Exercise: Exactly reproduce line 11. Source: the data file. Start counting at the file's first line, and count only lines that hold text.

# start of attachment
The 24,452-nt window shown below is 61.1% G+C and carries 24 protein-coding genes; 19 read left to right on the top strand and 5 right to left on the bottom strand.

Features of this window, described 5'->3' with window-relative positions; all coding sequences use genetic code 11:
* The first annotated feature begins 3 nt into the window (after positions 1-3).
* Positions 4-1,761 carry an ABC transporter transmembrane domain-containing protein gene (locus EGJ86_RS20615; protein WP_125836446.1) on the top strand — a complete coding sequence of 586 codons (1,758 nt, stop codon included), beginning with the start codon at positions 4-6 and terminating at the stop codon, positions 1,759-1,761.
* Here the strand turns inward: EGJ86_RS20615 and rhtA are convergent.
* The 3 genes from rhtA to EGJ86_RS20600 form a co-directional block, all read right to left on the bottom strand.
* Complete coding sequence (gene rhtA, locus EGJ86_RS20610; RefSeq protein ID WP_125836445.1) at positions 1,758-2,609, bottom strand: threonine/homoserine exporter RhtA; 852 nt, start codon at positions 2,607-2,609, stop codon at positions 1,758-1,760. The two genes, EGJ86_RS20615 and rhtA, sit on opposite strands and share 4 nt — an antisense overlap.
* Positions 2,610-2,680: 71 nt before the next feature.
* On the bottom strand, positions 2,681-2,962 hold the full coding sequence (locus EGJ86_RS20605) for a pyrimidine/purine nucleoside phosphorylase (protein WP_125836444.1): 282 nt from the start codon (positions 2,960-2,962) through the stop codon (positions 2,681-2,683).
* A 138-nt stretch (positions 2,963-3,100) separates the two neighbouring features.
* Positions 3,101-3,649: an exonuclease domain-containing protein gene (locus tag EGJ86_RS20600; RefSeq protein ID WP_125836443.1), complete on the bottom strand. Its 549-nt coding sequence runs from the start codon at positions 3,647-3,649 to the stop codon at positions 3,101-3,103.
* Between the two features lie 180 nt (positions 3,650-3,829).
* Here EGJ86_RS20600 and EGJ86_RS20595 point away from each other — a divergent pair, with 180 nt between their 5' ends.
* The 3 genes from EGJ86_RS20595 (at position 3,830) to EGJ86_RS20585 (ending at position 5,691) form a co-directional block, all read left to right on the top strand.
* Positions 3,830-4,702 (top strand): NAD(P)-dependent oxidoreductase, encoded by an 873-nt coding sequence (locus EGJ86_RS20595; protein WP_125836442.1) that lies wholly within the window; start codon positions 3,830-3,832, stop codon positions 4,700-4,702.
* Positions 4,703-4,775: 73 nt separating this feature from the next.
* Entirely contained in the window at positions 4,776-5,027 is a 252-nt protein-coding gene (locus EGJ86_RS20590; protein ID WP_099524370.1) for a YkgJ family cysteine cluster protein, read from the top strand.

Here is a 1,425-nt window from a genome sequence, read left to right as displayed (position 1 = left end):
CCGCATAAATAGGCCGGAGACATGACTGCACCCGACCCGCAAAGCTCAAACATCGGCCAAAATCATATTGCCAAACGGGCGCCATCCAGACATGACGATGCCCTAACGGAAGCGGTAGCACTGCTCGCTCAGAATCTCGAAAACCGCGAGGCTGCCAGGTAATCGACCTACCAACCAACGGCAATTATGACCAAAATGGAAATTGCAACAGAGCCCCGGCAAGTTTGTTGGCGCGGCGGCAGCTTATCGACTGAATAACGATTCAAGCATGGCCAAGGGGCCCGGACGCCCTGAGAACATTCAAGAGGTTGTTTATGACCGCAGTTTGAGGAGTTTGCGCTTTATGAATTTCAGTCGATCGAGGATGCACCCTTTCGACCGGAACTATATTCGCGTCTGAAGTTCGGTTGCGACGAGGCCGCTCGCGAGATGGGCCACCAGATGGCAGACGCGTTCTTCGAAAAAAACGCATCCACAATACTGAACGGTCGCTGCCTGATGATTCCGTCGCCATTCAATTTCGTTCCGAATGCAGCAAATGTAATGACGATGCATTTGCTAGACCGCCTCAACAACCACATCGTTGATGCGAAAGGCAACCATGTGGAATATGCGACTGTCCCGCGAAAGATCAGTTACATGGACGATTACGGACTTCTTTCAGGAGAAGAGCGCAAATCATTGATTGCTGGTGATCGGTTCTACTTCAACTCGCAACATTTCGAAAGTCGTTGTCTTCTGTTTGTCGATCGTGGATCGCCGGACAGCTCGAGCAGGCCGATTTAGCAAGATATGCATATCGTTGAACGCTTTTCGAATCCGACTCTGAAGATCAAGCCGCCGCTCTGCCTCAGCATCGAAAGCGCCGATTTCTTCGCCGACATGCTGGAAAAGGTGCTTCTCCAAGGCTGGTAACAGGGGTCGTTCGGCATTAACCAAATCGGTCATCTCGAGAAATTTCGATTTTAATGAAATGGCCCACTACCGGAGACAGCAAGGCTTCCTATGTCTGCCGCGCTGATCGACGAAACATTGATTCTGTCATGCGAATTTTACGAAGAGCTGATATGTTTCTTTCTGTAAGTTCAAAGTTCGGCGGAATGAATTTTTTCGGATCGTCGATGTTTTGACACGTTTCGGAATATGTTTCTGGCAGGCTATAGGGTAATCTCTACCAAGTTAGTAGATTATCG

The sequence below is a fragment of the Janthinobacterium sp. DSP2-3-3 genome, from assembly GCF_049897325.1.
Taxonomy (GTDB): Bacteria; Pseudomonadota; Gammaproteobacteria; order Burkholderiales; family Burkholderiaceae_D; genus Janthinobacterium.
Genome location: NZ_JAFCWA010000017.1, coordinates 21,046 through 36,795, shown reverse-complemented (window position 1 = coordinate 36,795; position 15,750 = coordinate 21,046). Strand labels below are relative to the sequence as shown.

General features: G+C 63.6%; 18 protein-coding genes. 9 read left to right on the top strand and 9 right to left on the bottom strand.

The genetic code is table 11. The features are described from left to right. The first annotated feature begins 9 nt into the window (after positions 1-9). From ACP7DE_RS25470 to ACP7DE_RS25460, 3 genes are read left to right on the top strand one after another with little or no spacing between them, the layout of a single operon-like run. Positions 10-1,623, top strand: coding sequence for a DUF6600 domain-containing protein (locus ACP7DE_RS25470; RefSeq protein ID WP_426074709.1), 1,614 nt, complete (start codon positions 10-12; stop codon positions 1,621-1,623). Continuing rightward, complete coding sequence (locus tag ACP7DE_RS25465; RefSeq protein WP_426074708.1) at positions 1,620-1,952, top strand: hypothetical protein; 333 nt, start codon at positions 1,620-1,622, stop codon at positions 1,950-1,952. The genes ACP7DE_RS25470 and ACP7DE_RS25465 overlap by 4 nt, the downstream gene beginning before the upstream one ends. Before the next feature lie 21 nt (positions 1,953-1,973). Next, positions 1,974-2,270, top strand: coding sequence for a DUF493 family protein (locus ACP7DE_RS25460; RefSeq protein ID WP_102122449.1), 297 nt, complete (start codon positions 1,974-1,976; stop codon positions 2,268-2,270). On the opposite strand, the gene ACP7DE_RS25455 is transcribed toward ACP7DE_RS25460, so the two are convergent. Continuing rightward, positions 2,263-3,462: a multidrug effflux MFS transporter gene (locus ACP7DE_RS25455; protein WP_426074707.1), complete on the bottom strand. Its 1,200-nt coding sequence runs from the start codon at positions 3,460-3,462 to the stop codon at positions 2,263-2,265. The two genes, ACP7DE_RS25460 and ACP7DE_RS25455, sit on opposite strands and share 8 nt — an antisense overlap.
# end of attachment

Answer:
* Positions 3,101-3,649: an exonuclease domain-containing protein gene (locus tag EGJ86_RS20600; RefSeq protein ID WP_125836443.1), complete on the bottom strand. Its 549-nt coding sequence runs from the start codon at positions 3,647-3,649 to the stop codon at positions 3,101-3,103.